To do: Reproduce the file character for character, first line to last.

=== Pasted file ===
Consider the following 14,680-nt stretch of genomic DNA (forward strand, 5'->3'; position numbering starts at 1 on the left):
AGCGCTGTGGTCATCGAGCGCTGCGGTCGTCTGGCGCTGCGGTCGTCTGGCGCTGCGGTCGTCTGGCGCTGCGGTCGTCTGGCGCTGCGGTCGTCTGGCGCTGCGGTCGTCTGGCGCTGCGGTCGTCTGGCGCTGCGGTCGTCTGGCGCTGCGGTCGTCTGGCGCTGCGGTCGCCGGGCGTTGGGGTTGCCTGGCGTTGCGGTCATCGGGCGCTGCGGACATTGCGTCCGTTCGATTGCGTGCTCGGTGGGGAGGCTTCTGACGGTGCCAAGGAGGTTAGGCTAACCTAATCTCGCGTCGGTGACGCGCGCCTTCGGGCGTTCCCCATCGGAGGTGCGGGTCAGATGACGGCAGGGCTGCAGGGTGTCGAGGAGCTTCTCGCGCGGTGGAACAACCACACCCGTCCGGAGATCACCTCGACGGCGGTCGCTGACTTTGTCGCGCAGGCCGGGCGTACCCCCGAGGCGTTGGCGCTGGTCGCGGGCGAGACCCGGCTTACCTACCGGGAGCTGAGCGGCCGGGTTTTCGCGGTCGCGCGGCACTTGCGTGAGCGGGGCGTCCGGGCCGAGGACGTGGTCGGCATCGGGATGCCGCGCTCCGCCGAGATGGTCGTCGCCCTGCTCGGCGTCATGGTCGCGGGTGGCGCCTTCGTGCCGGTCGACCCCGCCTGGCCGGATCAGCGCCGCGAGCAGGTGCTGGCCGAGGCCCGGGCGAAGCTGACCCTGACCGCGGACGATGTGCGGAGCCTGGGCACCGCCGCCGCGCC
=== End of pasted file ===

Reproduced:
Consider the following 14,680-nt stretch of genomic DNA (forward strand, 5'->3'; position numbering starts at 1 on the left):
AGCGCTGTGGTCATCGAGCGCTGCGGTCGTCTGGCGCTGCGGTCGTCTGGCGCTGCGGTCGTCTGGCGCTGCGGTCGTCTGGCGCTGCGGTCGTCTGGCGCTGCGGTCGTCTGGCGCTGCGGTCGTCTGGCGCTGCGGTCGTCTGGCGCTGCGGTCGTCTGGCGCTGCGGTCGCCGGGCGTTGGGGTTGCCTGGCGTTGCGGTCATCGGGCGCTGCGGACATTGCGTCCGTTCGATTGCGTGCTCGGTGGGGAGGCTTCTGACGGTGCCAAGGAGGTTAGGCTAACCTAATCTCGCGTCGGTGACGCGCGCCTTCGGGCGTTCCCCATCGGAGGTGCGGGTCAGATGACGGCAGGGCTGCAGGGTGTCGAGGAGCTTCTCGCGCGGTGGAACAACCACACCCGTCCGGAGATCACCTCGACGGCGGTCGCTGACTTTGTCGCGCAGGCCGGGCGTACCCCCGAGGCGTTGGCGCTGGTCGCGGGCGAGACCCGGCTTACCTACCGGGAGCTGAGCGGCCGGGTTTTCGCGGTCGCGCGGCACTTGCGTGAGCGGGGCGTCCGGGCCGAGGACGTGGTCGGCATCGGGATGCCGCGCTCCGCCGAGATGGTCGTCGCCCTGCTCGGCGTCATGGTCGCGGGTGGCGCCTTCGTGCCGGTCGACCCCGCCTGGCCGGATCAGCGCCGCGAGCAGGTGCTGGCCGAGGCCCGGGCGAAGCTGACCCTGACCGCGGACGATGTGCGGAGCCTGGGCACCGCCGCCGCGCC